Irish Diaspora - Australia


Main article: Irish Australian

Irish Australians form the second largest ancestry group in Australia, numbering 1,919,727 or 9.0 per cent of respondents in the 2001 Census.

It is not clear whether the Irish-born are considered "Irish Australians" or if the term only refers to their Australian-born descendants. The 2001 Census recorded 50,320 Irish-born in Australia, although this is a minimal figure as it only includes those who wrote in "Ireland" or "Republic of Ireland" as their country of birth. Responses which mentioned "Northern Ireland" as birthplace were coded as "United Kingdom". This interpretation may omit as few as 21,500 Irish-born present in the country, as many as 29,500, or possibly even more. Nevertheless the number of persons born in Ireland, north and south, resident in Australia in 2001 may be confidently extrapolated at around 75,000.

According to the Irish Department of Foreign Affairs White Paper on Foreign Policy, there were 213,000 Irish citizens living in Australia in 1997; nearly three times the number of Irish-born immigrants to the country. Most Irish Australians, however, do not have Irish citizenship and define their status in terms of self-perception, affection for Ireland and an attachment to Irish culture.

Irish settlers - both voluntary and forced - were crucial to the Australian colonies from the earliest days of European settlement. The Irish first came over in large numbers as convicts (50,000 were transported between 1791 and 1867), to be used as free labour; even larger numbers of free settlers came during the 19th century, partly due to the Donegal Relief Fund. Irish immigrants accounted for one-quarter of Australia's overseas-born population in 1871. Their children, the first Irish Australians in the sense we understand the term, played a definitive role in shaping Australian history, society and culture. The Irish heritage has also had a significant influence of the Australian accent and slang words.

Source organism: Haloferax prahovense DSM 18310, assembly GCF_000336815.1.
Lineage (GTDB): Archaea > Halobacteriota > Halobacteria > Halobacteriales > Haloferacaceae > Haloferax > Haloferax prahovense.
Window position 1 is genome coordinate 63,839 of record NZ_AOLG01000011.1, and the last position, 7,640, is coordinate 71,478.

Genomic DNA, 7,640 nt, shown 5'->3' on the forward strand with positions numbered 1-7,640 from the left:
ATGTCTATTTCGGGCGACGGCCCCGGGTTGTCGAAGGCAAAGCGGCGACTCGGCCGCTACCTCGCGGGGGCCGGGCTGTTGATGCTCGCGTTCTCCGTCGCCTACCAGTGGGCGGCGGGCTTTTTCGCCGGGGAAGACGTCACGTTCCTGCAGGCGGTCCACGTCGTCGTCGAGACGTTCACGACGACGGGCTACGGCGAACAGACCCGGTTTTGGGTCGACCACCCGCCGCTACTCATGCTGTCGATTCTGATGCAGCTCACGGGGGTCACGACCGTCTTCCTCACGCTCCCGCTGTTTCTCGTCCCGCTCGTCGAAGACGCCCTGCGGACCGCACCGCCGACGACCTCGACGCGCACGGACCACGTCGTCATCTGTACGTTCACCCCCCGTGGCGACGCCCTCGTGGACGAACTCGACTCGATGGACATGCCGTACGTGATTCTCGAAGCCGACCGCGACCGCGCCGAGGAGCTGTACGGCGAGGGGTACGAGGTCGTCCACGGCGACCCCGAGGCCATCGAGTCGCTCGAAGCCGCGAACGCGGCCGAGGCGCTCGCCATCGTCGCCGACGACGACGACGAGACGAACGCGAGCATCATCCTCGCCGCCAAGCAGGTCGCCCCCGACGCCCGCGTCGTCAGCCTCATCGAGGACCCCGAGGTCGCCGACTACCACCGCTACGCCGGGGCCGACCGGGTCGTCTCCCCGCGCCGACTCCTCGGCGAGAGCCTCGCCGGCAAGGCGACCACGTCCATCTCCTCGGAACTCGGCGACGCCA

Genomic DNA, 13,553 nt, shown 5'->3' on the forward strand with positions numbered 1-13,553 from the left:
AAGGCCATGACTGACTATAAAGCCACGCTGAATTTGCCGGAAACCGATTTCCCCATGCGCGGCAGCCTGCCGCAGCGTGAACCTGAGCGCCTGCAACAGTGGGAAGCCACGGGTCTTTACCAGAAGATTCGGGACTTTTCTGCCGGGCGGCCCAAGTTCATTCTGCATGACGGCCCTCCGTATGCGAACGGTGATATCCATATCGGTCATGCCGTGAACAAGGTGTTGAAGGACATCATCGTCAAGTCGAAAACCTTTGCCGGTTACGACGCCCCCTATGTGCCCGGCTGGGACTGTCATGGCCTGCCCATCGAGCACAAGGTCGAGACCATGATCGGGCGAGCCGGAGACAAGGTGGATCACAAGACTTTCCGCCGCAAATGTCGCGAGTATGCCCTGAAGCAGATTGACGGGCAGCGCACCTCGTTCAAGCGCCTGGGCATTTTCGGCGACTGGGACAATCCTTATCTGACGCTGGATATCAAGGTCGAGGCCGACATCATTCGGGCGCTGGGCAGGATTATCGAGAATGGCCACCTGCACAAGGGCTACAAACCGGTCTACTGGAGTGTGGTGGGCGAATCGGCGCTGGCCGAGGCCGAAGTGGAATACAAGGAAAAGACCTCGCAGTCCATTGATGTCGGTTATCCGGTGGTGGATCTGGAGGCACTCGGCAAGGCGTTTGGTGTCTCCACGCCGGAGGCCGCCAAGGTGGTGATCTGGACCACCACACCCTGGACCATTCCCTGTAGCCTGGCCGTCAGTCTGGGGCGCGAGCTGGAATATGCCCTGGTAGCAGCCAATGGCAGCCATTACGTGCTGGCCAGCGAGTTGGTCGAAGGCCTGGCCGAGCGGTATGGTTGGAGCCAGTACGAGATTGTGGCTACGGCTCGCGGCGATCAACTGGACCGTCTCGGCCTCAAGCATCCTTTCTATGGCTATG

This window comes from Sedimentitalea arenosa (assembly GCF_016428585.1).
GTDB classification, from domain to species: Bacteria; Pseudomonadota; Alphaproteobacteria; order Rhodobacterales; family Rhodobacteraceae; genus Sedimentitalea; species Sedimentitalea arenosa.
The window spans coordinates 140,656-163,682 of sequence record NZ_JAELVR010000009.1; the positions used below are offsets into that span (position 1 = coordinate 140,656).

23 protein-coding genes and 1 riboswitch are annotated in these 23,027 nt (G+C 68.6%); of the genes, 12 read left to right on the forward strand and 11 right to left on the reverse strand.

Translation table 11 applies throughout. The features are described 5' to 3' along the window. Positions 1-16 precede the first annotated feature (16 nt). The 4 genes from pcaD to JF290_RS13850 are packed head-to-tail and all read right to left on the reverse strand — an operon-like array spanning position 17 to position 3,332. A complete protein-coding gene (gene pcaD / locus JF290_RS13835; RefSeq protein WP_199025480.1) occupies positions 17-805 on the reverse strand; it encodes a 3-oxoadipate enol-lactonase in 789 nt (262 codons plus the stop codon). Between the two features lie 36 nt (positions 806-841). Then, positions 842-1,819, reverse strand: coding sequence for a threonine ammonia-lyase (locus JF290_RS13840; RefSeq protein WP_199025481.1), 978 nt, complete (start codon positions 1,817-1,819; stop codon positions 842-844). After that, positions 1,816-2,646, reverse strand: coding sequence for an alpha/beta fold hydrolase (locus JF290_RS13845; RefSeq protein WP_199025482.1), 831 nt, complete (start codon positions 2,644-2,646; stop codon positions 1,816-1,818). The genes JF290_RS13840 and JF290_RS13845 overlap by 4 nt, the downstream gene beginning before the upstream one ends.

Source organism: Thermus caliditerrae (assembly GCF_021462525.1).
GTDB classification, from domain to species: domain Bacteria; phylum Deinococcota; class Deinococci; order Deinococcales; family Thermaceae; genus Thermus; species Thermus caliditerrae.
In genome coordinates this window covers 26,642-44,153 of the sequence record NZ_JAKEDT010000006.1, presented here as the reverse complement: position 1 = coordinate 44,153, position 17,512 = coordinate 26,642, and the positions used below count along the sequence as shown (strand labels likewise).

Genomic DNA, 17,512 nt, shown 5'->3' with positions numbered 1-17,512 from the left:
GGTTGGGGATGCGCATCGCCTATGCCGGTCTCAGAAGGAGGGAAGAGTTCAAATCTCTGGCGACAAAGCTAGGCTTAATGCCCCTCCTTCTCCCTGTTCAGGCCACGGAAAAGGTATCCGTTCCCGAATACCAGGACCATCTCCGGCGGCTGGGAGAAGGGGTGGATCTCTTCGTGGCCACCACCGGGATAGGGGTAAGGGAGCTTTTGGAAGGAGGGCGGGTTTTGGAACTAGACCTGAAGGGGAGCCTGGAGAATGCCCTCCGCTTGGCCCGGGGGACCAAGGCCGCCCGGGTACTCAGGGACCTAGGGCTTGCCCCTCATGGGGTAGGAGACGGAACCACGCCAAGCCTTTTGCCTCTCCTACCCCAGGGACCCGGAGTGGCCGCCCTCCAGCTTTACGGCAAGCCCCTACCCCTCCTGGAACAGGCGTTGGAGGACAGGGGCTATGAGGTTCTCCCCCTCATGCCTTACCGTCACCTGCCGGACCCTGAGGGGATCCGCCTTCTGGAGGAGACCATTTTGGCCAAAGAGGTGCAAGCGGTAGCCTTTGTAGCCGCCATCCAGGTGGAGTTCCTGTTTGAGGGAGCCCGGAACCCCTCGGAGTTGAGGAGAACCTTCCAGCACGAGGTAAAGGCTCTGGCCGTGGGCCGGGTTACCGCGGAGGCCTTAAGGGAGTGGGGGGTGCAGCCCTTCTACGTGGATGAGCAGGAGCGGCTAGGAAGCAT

Historian Patrick O'Farrell noted in The Irish in Australia (1987) that the term "Australia first" became "what amounted to the Australian Irish Catholic slogan". These Australians of Irish background did not tend to regard Ireland as their "mother country" - primarily because few had a wish to return to a home they had left in search of a better life. Rather, they tended to identify themselves as Australians.

According to census data released by the Australian Bureau of Statistics in 2004, Irish Australians are, by religion, 46.2% Roman Catholic, 15.3% Anglican, 13.5% other Christian denomination, 3.6% other religions, and 21.5% as "No Religion".

The high percentage of Catholics is largely the result of descendants of Irish immigrants.

The song Far Away in Australia sung by the Irish ballad group The Wolfe Tones portrays the sorrow of two young Irish lovers who are separated when the male youth is forced to make his living far away in Australia, leaving his girl behind. Examples of the sad lyrics are: "Sweetheart I'm bidding you fond farewell" murmured the youth one day... "Must we be parted?" the young girl replied. "I cannot let you go"... "Far away in Australia, soon will fate be kind. When I will be ready to welcome at last, the girl I left behind".

The Irish have made a very significant contribution to education in Australia. Approximately 20% of Australian school students are currently enrolled in Catholic schools that were, in large part, established by Irish Catholic religious orders. Large numbers of Irish priests, nuns and brothers followed other Irish immigrants to Australia from the earliest years of European settlement in order to provide education to the children of those immigrants.

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